Rust: maybe not for fast project iteration

I have ported small utilities to Rust and enjoyed it as a GC-free ML. However, I have noticed there is a type of user that is unsatisfied with the language. They used Rust for a new, larger project that required rapid iteration. The point of this page is not to assert that every user of this type ends up unsatisfied but rather to highlight a category of users that should be extra cautious if they are considering Rust.


“Using Rust at a startup: A cautionary tale” ​(2022)

Matt Welsh. Link.

Rust has made the decision that safety is more important than developer productivity. This is the right tradeoff to make in many situations — like building code in an OS kernel, or for memory-constrained embedded systems — but I don’t think it’s the right tradeoff in all cases, especially not in startups where velocity is crucial. I am a pragmatist. I would much rather have my team sink time into debugging the occasional memory leak or type error for code written in, say, Python or Go, than have everyone on the team suffer a 4x productivity hit for using a language designed to avoid these problems entirely.

“I love building a startup in Rust. I wouldn’t pick it again.” ​(2023)

Andrew Israel. Link.

Slower iterations. When you first start with Rust, you’ll end up fighting the compiler a bit. This is natural and gets easier over time. However, at a new startup, one of the core problems is to figure out if you are building something useful.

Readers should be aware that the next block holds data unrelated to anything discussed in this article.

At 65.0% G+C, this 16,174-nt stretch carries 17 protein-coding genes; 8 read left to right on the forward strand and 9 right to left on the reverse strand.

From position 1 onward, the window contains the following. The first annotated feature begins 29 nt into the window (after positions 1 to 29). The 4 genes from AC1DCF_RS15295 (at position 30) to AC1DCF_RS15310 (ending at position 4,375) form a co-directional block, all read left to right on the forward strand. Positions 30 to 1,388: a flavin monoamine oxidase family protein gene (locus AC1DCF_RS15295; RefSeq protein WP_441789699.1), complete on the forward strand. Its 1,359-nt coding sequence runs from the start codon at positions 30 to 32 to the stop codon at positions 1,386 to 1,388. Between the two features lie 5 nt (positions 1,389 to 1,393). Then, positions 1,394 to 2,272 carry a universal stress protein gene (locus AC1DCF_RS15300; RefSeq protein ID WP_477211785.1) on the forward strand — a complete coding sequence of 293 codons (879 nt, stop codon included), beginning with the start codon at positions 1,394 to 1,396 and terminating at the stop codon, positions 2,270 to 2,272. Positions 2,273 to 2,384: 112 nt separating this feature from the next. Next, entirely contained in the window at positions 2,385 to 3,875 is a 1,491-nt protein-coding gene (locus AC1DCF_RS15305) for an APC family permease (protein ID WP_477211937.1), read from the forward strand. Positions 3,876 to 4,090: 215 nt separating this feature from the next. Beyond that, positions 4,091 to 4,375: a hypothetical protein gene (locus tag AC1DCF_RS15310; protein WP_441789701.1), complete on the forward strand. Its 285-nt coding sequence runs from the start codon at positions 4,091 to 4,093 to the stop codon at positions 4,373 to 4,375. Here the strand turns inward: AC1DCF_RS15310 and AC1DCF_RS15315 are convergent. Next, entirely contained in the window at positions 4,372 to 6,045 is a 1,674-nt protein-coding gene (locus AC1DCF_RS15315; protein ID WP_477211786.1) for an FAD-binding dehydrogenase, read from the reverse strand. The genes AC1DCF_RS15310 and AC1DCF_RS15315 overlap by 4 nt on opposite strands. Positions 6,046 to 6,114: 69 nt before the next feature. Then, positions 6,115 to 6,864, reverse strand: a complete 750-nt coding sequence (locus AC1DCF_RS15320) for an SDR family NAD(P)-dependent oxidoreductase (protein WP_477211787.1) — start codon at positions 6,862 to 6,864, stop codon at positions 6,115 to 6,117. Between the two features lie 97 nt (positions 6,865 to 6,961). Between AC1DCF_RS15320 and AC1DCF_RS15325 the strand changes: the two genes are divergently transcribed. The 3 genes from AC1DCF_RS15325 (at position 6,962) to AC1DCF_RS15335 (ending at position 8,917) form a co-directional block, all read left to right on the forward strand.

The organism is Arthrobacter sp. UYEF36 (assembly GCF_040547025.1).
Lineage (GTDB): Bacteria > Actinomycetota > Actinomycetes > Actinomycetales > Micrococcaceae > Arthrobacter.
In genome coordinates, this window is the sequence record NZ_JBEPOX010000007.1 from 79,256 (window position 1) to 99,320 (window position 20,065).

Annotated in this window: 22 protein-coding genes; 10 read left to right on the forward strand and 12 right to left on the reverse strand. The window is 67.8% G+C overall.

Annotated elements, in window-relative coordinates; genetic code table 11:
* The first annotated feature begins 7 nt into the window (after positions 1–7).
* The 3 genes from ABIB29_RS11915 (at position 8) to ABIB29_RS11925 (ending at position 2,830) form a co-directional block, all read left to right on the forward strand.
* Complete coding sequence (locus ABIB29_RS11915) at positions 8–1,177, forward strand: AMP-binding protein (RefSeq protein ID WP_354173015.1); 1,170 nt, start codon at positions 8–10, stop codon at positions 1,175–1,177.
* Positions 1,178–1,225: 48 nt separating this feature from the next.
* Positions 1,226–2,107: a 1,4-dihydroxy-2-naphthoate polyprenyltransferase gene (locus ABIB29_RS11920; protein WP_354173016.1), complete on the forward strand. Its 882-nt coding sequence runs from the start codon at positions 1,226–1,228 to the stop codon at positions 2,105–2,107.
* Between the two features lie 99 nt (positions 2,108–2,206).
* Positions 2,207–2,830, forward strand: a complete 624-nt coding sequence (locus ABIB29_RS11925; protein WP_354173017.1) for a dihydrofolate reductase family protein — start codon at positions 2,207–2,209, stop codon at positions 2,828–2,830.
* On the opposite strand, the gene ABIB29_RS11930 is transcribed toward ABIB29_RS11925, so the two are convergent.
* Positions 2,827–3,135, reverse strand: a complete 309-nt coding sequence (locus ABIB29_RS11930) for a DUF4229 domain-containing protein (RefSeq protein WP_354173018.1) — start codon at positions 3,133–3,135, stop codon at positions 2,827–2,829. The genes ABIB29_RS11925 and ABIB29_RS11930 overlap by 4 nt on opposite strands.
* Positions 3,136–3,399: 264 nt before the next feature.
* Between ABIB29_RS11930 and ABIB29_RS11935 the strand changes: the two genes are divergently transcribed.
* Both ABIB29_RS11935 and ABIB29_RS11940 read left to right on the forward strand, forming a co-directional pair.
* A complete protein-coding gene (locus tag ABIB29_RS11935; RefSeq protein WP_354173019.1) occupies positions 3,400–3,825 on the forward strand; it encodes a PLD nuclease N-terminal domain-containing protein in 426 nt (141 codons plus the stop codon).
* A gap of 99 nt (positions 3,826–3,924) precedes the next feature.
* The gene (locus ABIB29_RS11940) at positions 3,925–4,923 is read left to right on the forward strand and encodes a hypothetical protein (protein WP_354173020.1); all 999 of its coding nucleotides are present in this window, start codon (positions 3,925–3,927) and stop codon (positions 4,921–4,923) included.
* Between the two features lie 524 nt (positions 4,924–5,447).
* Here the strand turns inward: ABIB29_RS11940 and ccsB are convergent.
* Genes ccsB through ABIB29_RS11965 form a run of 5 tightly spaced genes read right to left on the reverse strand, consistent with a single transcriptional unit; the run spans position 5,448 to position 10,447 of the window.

A quick MVP can be invaluable in determining if you are on the right path or lost in the woods. All that time spent making readable, performant code might be wasted.

“Leaving Rust gamedev after 3 years” ​(2024)

LogLog Games. Link.

Making a fun & interesting games is about rapid prototyping and iteration, Rust’s values are everything but that


I’d even say that it is correct and desirable that players do not care about the developer and just look at the game for a few seconds, but at least that keeps us honest. It keeps the games be about the game itself and nothing else, because ultimately, it is the game and the experience of playing it that matters.

It also reveals the values one as a game developer should appeal to. If you’re showcasing your game and the response is anything but “can I please play this?”, the game was not interesting to the person who you showed it to. At least not in the sense that truly matters for the purposes of making commercially successful games.

People would often argue that Rust appeals to values like “maintainability” and how this leads to better games that don’t crash, but I think the problem here is completely different scales. Surely we can all agree that a game crashing when someone presses play is bad, and it is definitely bad when you corrupt a save file and the player loses progress.

But I think all of this completely misses the point of what matters to players. There are many cases where people would get their progress wiped and they’d still come back to the game and play it again, because the game was that good. I’ve done this more than once as a player.

See also